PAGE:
Director: Sheila A. Smith
Last Updated: January 14, 2010
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This project has been made possible by grants from the Robina Foundation, the United States-Japan Foundation, and the Korea Foundation, and by support from the International Institutions and Global Governance program.
The Council on Foreign Relations New Regional Security Architecture for Asia Program explores the prospects and potential for a new regional architecture in Northeast Asia. At the core of this project is a trans-Pacific dialogue that will culminate in a set of concrete proposals about what types of institutions are necessary to meet the strategic challenges of the region during the twenty-first century.
Workshop Number One: Tokyo, Japan (November 14, 2007)
The first meeting on a shared security vision for Northeast Asia was held in Tokyo on November 14, 2007. Dr. Smith, with Gary Samore, CFR vice president and director of Studies, led a group of strategic thinkers with regional experts from Korea, Japan and China. The day long seminar was cosponsored with the Japan Institute for International Affairs and hosted by its president Ambassador Satoh Yukio examined four critical issues: the security dynamics of Northeast Asia, the impact of domestic political change on regional diplomacy, the progress and prospects of the six-party talks, and the future directions of regional security cooperation.
Workshop Number Two: Washington, DC (March 7, 2008)
The second meeting was held in Washington, DC on March 7, 2008 at the Council on Foreign Relations. Building on the conversations held in Tokyo, the second workshop focused on the regional implications of domestic political change, as well as the progress and impact of the six-party talks. The debate over U.S. engagement in Northeast Asia community building, and the more specific question of whether a new architecture was needed was also examined.
Workshop Number Three: Seoul, South Korea (July 1, 2008)
Picking up where the previous discussions left off, the third meeting was held in Seoul, South Korea on July 1, 2008. This workshop was cosponsored by Asan Institute for Policy Studies and hosted by its president, Ambassador Han Sung-joo. In contrast to the idea of an institutionalized security mechanism, other ideas such as a new trilateral dialogue between the U.S., Japan and China as a complement to the six-party process, emerged. The complementarity of trailateral efforts as a key to forging stronger ties and greater security confidence-building in Northeast Asia was discussed.
Workshop Number Four: Beijing, China (October 13, 2008)
The fourth and final in-country meeting, cosponsored by the China Reform Forum, and hosted by its vice chairman, Mr. Xue Fukang, was held in Beijing, China on October 13, 2008. This workshop brought together our multinational team for our last discussion of the prospects for a new security architecture in Northeast Asia. The workshop concluded with a shared understanding that while there may be a common desire among diplomats and regional experts to move the agenda of security cooperation forward in Northeast Asia, the reality of domestic sensitivities and leadership challenges emanating from within made this agenda difficult. Yet, there was a common sense that the desire for a community-building agenda, even including the difficult issues related to each nation's security, was a shared desire among the societies that live in this region, and a need for the United States to demonstrate its commitment to working with the countries of the region to achieve this goal.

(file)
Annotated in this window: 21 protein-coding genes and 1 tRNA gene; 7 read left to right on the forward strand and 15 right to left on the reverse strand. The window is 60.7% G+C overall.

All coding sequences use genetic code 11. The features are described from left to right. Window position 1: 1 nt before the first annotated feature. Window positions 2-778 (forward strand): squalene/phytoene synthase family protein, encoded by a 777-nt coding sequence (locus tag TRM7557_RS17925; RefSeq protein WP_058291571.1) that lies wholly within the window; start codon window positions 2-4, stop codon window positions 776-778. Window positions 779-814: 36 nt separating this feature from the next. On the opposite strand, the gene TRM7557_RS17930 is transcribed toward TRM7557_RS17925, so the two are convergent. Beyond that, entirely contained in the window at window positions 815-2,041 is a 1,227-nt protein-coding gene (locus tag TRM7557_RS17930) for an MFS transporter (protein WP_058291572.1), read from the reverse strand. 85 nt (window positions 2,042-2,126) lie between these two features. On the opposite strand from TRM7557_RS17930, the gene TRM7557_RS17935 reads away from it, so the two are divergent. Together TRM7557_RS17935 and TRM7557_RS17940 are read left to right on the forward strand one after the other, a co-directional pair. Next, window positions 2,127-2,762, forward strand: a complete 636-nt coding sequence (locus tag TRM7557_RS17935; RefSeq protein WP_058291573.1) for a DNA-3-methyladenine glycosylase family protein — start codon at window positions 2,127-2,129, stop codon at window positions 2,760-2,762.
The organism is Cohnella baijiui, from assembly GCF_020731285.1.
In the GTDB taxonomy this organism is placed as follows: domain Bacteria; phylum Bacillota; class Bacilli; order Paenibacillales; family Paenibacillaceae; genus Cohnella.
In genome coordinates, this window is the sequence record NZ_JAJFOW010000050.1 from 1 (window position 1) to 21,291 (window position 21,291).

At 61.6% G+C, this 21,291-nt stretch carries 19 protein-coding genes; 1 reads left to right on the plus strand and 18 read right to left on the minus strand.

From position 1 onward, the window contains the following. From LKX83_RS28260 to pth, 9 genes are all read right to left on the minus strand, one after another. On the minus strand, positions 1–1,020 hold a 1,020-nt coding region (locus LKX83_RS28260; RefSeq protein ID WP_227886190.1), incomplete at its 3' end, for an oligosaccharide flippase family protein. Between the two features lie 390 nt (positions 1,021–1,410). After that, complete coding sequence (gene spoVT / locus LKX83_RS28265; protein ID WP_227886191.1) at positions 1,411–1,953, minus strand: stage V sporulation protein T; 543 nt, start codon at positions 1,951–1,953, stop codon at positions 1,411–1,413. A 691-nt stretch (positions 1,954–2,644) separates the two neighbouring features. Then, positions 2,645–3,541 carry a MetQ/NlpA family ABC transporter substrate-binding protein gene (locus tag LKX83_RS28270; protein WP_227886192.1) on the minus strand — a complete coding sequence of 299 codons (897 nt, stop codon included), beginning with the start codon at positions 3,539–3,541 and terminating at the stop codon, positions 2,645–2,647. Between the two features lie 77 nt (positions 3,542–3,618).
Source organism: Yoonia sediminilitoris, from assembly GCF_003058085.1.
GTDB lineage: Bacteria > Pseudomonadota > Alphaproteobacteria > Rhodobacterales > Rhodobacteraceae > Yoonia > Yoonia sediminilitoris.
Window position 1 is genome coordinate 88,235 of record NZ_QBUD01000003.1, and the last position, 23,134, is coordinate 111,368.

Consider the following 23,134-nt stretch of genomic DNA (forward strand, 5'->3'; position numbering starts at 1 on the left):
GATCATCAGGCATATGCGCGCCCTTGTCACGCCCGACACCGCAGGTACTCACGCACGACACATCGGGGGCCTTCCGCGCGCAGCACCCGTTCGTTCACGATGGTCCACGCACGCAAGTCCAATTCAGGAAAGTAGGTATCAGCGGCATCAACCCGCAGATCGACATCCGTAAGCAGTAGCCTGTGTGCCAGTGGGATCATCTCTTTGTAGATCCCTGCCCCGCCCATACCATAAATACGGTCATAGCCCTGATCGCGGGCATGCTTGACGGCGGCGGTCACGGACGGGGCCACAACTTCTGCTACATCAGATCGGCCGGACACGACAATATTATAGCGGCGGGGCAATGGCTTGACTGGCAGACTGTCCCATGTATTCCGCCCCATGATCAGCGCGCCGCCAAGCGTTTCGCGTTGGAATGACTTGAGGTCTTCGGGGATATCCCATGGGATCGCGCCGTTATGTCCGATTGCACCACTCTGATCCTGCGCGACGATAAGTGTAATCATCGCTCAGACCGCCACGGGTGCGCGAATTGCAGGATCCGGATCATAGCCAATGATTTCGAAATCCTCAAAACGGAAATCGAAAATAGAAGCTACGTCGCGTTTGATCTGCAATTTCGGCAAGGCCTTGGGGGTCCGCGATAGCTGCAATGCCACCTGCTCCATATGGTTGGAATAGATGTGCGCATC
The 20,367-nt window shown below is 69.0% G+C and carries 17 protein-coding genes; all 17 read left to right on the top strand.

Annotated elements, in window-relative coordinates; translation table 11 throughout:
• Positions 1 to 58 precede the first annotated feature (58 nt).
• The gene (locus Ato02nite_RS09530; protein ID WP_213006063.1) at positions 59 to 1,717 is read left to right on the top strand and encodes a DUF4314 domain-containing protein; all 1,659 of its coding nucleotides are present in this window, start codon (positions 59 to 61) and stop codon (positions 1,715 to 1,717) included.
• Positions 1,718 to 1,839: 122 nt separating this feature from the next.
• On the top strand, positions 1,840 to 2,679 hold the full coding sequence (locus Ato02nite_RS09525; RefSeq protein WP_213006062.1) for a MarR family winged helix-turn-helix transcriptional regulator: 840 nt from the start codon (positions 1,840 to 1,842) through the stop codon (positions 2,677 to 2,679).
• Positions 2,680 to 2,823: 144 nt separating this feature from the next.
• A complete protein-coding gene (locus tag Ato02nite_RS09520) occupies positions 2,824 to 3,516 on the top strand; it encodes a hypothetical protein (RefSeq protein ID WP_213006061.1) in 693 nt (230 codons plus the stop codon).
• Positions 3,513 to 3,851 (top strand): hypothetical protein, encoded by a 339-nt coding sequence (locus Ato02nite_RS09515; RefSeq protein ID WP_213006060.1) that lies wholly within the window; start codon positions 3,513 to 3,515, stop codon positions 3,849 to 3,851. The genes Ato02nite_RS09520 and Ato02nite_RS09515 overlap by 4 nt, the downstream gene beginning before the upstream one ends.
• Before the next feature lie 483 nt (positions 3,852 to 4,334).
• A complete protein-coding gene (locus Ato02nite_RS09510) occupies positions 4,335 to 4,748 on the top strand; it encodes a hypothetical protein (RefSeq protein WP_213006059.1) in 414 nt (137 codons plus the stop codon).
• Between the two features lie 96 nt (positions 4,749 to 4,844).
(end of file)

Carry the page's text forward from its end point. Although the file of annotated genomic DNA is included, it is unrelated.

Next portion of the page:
Bringing Regional Expertise to the U.S. Foreign Policy Debate
Workshop: Washington, DC (May 4, 2009)
Moving into the final phase, Dr. Sheila Smith convened a group of leading regional experts to discuss the prospects of cooperation. The meeting focused on the impact of domestic political change on the regional diplomatic agenda, and the place accorded to multilateralism in each nation’s foreign policy.
Roundtable: The North Korean Missile Launch and Its Aftermath: Is a Regional Approach Still Viable? (May 5, 2009)
North Korea’s recent missile launch and subsequent threat to walk away from the Six-Party Talks calls into question the future of regional cooperation in dealing with nuclear proliferation and brings with it the attendant risk of greater instability on the Korean Peninsula. Dr. Smith presided over a panel of leading regional experts from Japan, South Korea, and the United States to discuss the impact of North Korea’s behavior and their perspectives on the difficult diplomatic road ahead.
Workshop: Tokyo, Japan (October 13, 2009)
The final workshop, held in Tokyo in collaboration with the Japan Center for International Exchange (JCIE), continued the dialogue begun in May. The discussions were lively and timely given the transitional phase of Japan's new government. This workshop marks the conclusion of the project workshops.
Roundtable: The Future of the North Korea Question and Prospects for Regional Security (October 14, 2009)
Cosponsored by the Japan Center for International Exchange (JCIE) and hosted by its president, Mr. Tadashi Yamamoto, Dr. Smith presided over a roundtable discussion on the short-term challenges of forging regional cooperation in dealing with the North Korean nuclear issue, as well as the longer-term prospects for the development of regional community and a Northeast Asia security architecture.
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